When it comes to high performance computing, IBM is in a phase change that will take it several years to complete with its key OpenPower infrastructure partners, Nvidia and Mellanox Technologies. As it turns out, the desire to build exascale systems is forcing all supercomputer architects to move away from clusters built from generic processors towards more parallel and specialized compute, coupled together with faster and wider interconnects. IBM is gearing up its Power8+ processors, due next year, as another important step on the OpenPower roadmap and, as it turns out, is already doing deals that feature machines based on that future chip.
There are a lot of changes on the horizon for processors and systems design, many of which were discussed in detail at the ISC 2015 supercomputing conference this week and which we will be going through in a careful and considered fashion here at The Next Platform in the coming days.
IBM did not have any new supercomputers to show off at ISC 2015 this week, but as our coverage of the Top 500 rankings shows, the massively parallel architecture of the BlueGene systems, which have their roots in quantum chromodynamics research at Columbia University many years ago and which were commercialized formally by IBM starting in 1999 through a $1 billion grand challenge investment, still have a major presence on the list.
There are many of us that wish IBM had continued to push the Power-based systems, including embedded PowerPC processors with perhaps dozens of cores, creating something akin to Intel’s 72-core “Knights Landing” Xeon Phi due later this year. Such a parallel Power chip could have been hooked into an extended 3D torus interconnect (perhaps with a few more dimensions and some bandwidth and latency improvements, or BlueGene/Q systems could have been enhanced with an R or S variant with a dragonfly-style interconnect, perhaps based on that 1.1 Tb/sec hub/switch that IBM made for its implementation of the “Blue Waters” system at the National Center for Supercomputing Applications, which was not sold to NCSA and which was not, for the most part, commercialized because the Power 775 system was too expensive for IBM to build.
In this alternate universe, that IBM interconnect would be something like the “Aries” interconnect developed by Cray for its XC30 and XC40 systems, and IBM would have pitted Power8, Power9, and Power10 against Intel Xeons of the “Haswell,” “Broadwell,” “Skylake,” and “Cannonlake” generations. (Yes, Intel launches new processors much more frequently, at least for now.) And souped-up PowerPC A series parallel processors would have been pitched against the Knights Landing and Knights Hill chips from Intel, too, in this alternate universe.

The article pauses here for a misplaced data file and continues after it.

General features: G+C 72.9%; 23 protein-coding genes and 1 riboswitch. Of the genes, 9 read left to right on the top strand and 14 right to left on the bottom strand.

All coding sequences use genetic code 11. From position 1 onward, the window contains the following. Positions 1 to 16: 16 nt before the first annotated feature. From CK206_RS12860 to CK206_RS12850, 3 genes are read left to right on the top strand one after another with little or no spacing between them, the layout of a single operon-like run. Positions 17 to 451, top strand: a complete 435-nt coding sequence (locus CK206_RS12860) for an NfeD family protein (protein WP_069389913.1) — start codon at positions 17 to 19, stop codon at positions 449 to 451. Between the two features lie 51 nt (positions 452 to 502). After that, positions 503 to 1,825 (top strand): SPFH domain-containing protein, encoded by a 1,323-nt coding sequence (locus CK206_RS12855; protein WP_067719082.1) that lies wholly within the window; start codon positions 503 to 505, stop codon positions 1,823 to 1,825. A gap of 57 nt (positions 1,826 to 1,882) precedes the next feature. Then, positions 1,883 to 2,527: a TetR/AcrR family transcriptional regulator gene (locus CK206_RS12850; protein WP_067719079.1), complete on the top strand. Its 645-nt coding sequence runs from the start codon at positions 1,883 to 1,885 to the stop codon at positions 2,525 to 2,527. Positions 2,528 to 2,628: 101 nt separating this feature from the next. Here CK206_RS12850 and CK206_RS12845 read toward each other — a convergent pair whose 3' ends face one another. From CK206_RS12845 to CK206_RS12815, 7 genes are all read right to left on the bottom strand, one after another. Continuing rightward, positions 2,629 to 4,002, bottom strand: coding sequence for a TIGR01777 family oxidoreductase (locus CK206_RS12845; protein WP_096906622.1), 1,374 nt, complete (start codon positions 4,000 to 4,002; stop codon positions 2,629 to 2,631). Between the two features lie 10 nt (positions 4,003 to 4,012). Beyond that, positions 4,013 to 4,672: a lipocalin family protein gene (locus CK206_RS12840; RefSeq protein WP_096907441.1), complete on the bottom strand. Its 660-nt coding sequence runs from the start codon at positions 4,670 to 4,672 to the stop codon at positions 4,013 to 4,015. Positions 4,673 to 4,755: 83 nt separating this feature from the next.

The rise of GPU accelerators from Nvidia coincided with IBM’s problems with the Power7-based Blue Waters architecture and concern over the future of the BlueGene, and given IBM’s experience from building the petaflops-busting “Roadrunner” hybrid CPU-GPU for Los Alamos National Laboratory, which was decommissioned two years ago and which was not known for being easy to program because it was the first machine of its kind, it is not hard to understand why Big Blue found it appealing to shift to Tesla GPU accelerators, with their CUDA programming environment, as a parallel and throughput computing adjunct for future Power-based systems. IBM is also keen on creating a single, unified platform for the HPC market, rather than three distinct systems, and more importantly, want to be able to directly and easily leverage this HPC technology for enterprise, cloud, and possibly even hyperscale customers like Google, which is a key founder of the OpenPower foundation, which is designing and making its own Power8 systems, and which has said unequivocally that it would shift its infrastructure from X86 to Power if it felt it could get enough of an advantage. (Google is testing that idea out now.)
One Power Platform To Rule Them All
IBM now has something it has never had in the history of the Power platform, which dates from 1990 when the original RS/6000 Unix systems were launched, and that is a single, consistent roadmap and product set that it can apply across the HPC, hyperscale, enterprise, and cloud pillars. It also has partners who are doing some of the development on GPU acceleration and networking for very good enlightened self-interest reasons. And, more importantly, IBM has an architecture that emphasizes what many modern workloads crave most, explains Dave Turek, vice president of technical computing and OpenPower, and that is a system that provides integer performance and memory bandwidth (funny that first bit, but it is true) and floating point performance that can be radically increased when the workload calls for it.
As for GPUs, Turek says that there is not only a tension between what to put in the CPU and what to leave for the GPU (and perhaps other accelerators such as FPGAs), but also between those whose applications are ready for GPU acceleration and those who are not. “There is a tension, because if I am not using GPUs, I don’t necessarily want to pay for them,” as Turek puts it. To that end, we have been thinking that for perhaps Power9 or maybe better still for Power10, GPU acceleration will become so normal that IBM won’t have to put vector math units on Power chips at all; it will just offload this work to GPUs, freeing up die space for more Power cores and other kinds of accelerators and cache.